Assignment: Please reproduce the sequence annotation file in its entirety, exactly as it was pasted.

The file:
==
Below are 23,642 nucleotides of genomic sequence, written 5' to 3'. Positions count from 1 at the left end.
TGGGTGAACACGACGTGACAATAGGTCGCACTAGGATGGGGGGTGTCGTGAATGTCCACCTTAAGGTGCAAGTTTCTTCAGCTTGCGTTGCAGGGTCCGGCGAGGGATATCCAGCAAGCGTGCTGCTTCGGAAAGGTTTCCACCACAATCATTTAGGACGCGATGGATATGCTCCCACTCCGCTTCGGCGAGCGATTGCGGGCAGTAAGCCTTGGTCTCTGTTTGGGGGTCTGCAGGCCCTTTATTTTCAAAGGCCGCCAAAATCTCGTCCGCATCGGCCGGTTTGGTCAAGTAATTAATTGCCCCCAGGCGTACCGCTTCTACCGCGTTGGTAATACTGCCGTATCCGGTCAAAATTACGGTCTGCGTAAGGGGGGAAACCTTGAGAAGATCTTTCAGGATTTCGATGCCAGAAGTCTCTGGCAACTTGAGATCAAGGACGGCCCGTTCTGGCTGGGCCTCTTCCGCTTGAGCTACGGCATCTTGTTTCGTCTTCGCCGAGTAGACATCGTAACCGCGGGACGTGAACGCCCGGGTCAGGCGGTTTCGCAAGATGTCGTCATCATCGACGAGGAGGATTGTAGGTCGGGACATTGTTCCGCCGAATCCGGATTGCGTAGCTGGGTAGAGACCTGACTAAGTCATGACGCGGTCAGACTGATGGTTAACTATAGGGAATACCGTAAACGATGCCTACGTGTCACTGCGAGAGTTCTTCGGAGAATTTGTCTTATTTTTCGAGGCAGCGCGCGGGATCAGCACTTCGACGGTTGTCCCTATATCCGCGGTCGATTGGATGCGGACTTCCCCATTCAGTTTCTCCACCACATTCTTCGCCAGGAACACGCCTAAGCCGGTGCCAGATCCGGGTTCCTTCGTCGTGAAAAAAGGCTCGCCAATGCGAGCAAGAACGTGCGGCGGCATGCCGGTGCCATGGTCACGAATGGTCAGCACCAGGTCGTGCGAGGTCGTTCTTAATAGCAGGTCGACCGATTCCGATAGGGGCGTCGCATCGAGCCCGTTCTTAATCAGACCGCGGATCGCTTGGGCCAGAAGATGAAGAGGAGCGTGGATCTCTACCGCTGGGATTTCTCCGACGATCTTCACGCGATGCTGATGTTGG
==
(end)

Below are 23,642 nucleotides of genomic sequence, written 5' to 3'. Positions count from 1 at the left end.
TGGGTGAACACGACGTGACAATAGGTCGCACTAGGATGGGGGGTGTCGTGAATGTCCACCTTAAGGTGCAAGTTTCTTCAGCTTGCGTTGCAGGGTCCGGCGAGGGATATCCAGCAAGCGTGCTGCTTCGGAAAGGTTTCCACCACAATCATTTAGGACGCGATGGATATGCTCCCACTCCGCTTCGGCGAGCGATTGCGGGCAGTAAGCCTTGGTCTCTGTTTGGGGGTCTGCAGGCCCTTTATTTTCAAAGGCCGCCAAAATCTCGTCCGCATCGGCCGGTTTGGTCAAGTAATTAATTGCCCCCAGGCGTACCGCTTCTACCGCGTTGGTAATACTGCCGTATCCGGTCAAAATTACGGTCTGCGTAAGGGGGGAAACCTTGAGAAGATCTTTCAGGATTTCGATGCCAGAAGTCTCTGGCAACTTGAGATCAAGGACGGCCCGTTCTGGCTGGGCCTCTTCCGCTTGAGCTACGGCATCTTGTTTCGTCTTCGCCGAGTAGACATCGTAACCGCGGGACGTGAACGCCCGGGTCAGGCGGTTTCGCAAGATGTCGTCATCATCGACGAGGAGGATTGTAGGTCGGGACATTGTTCCGCCGAATCCGGATTGCGTAGCTGGGTAGAGACCTGACTAAGTCATGACGCGGTCAGACTGATGGTTAACTATAGGGAATACCGTAAACGATGCCTACGTGTCACTGCGAGAGTTCTTCGGAGAATTTGTCTTATTTTTCGAGGCAGCGCGCGGGATCAGCACTTCGACGGTTGTCCCTATATCCGCGGTCGATTGGATGCGGACTTCCCCATTCAGTTTCTCCACCACATTCTTCGCCAGGAACACGCCTAAGCCGGTGCCAGATCCGGGTTCCTTCGTCGTGAAAAAAGGCTCGCCAATGCGAGCAAGAACGTGCGGCGGCATGCCGGTGCCATGGTCACGAATGGTCAGCACCAGGTCGTGCGAGGTCGTTCTTAATAGCAGGTCGACCGATTCCGATAGGGGCGTCGCATCGAGCCCGTTCTTAATCAGACCGCGGATCGCTTGGGCCAGAAGATGAAGAGGAGCGTGGATCTCTACCGCTGGGATTTCTCCGACGATCTTCACGCGATGCTGATGTTGG